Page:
Stage Set for Iraq Policy Shift
Thursday, November 9, 2006
Democratic control of the House and possibly the Senate, combined with the resignation of Defense Secretary Donald H. Rumsfeld, has set the stage for a dramatic shift in the Bush administration's policy toward the Iraq war, lawmakers and experts said. The contours of a new policy are not clear, but there is likely to be more pressure on the Iraqi government to rein in sectarian violence and a growing clamor from Democrats to begin a drawdown of U.S. troops.
Rumsfeld is slated to be replaced by Robert M. Gates, a member of the bipartisan Iraq Study Group who has spent recent weeks learning the problems of the administration's current approach. Unlike Rumsfeld, who was widely seen as a roadblock to a shift in strategy, Gates is expected to be much more receptive to implementing the group's recommendations, due to be made public about Dec. 7.
Gates has been frustrated that the administration has been unable to adjust to changing circumstances in Iraq, according to one person who has spoken to him about the administration's management of the war. Gates, he said, believes "you can't be afraid to adjust your action to adjust to the realities on the ground."
Sen. Joseph R. Biden Jr. (D-Del.), who would chair the Senate Foreign Relations Committee if Democrats capture the Virginia Senate seat and control of the Senate, said he understood that Gates "has a much more pragmatic and realistic view of the place we find ourselves" in Iraq and is much more willing to work with the uniformed military than Rumsfeld was.
Even before the election, both Democrats and Republicans had been eagerly awaiting the recommendations of the study group, which is headed by former secretary of state James A. Baker III, a Republican, and former Democratic representative Lee Hamilton of Indiana. The group of mainstream foreign policy experts is not poised to make radical suggestions when it unveils its report, but official Washington has expected both parties to seize on its ideas for political cover.
One senior Senate aide said both parties are looking for an exit from Iraq out of "pure political interests." After their devastating losses, Republicans do not want Iraq to be an electoral albatross in 2008; Democrats, meanwhile, do not want it to still be the first order of business if they reoccupy the White House in 2009.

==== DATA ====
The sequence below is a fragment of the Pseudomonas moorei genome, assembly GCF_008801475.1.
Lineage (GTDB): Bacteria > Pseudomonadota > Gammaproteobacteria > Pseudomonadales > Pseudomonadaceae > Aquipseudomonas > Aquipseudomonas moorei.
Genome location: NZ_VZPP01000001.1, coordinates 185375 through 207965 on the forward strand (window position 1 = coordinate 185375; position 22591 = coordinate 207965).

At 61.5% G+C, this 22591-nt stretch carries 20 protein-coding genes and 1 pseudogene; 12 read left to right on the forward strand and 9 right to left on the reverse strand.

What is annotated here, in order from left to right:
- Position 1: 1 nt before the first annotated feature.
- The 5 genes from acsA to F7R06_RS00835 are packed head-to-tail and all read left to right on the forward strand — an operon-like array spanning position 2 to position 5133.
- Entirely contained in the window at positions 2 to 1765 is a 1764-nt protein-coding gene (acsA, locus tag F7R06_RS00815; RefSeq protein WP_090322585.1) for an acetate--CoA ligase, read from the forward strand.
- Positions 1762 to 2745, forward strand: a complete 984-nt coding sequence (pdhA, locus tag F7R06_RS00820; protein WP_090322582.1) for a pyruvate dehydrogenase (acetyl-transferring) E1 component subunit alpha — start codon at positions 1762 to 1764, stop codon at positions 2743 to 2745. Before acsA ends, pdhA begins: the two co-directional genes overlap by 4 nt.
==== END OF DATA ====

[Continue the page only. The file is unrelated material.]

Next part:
Biden said that a number of Republicans have told him privately that they are willing to push for a change in course on Iraq after the election. "We have a narrow window before 2008 kicks in to get a bipartisan consensus on Iraq," he said.
The administration has long set a goal of a stable, democratic Iraq, suggesting that major troop withdrawals could not be expected until the Iraqi government was capable of sustaining that enterprise itself.
"I'd like our troops to come home, too, but I want them to come home with victory, and that is a country that can govern itself, sustain itself and defend itself," President Bush said yesterday at a news conference. But he added that "Iraq is not working well enough, fast enough."
The Baker-Hamilton study group is not expected to call for pulling out of Iraq quickly. Rather, insiders say, the most likely recommendation will be to curtail the goal of democratizing Iraq and instead emphasize stability. That might entail devoting more resources to training and equipping Iraq's military, perhaps by radically increasing the size of the U.S. training and advisory effort.
Bush, who will meet with the Baker-Hamilton group next week, told reporters he is awaiting its report, mentioning twice more in his news conference that he would "work" with them. In announcing the nomination of Gates, Bush said that "he will provide the department with a fresh perspective and new ideas on how America can achieve our goals in Iraq."
Democrats served notice that they will push for a change in approach, such as beginning a phased withdrawal of U.S. troops soon. "The American people have spoken," said Rep. Nancy Pelosi (Calif.), who is in line to become House speaker in January. "It's important for us to work in a bipartisan way with the president, again, to solve the problem, not to stay the course. That's not working. That's clear."